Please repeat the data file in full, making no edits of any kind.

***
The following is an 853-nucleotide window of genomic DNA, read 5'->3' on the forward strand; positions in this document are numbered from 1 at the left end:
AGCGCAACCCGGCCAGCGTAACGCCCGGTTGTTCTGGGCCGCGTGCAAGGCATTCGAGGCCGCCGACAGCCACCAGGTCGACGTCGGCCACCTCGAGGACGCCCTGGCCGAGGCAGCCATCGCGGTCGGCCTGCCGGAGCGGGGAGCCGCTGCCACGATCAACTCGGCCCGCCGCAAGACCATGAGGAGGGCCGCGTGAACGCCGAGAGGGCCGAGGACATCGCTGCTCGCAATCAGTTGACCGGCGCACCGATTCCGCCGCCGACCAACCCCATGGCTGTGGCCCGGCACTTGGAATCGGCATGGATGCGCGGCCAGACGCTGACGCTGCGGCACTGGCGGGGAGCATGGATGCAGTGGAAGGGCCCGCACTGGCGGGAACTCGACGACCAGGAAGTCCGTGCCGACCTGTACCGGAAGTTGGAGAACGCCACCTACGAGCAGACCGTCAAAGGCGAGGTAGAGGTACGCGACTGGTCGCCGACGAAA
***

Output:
The following is an 853-nucleotide window of genomic DNA, read 5'->3' on the forward strand; positions in this document are numbered from 1 at the left end:
AGCGCAACCCGGCCAGCGTAACGCCCGGTTGTTCTGGGCCGCGTGCAAGGCATTCGAGGCCGCCGACAGCCACCAGGTCGACGTCGGCCACCTCGAGGACGCCCTGGCCGAGGCAGCCATCGCGGTCGGCCTGCCGGAGCGGGGAGCCGCTGCCACGATCAACTCGGCCCGCCGCAAGACCATGAGGAGGGCCGCGTGAACGCCGAGAGGGCCGAGGACATCGCTGCTCGCAATCAGTTGACCGGCGCACCGATTCCGCCGCCGACCAACCCCATGGCTGTGGCCCGGCACTTGGAATCGGCATGGATGCGCGGCCAGACGCTGACGCTGCGGCACTGGCGGGGAGCATGGATGCAGTGGAAGGGCCCGCACTGGCGGGAACTCGACGACCAGGAAGTCCGTGCCGACCTGTACCGGAAGTTGGAGAACGCCACCTACGAGCAGACCGTCAAAGGCGAGGTAGAGGTACGCGACTGGTCGCCGACGAAA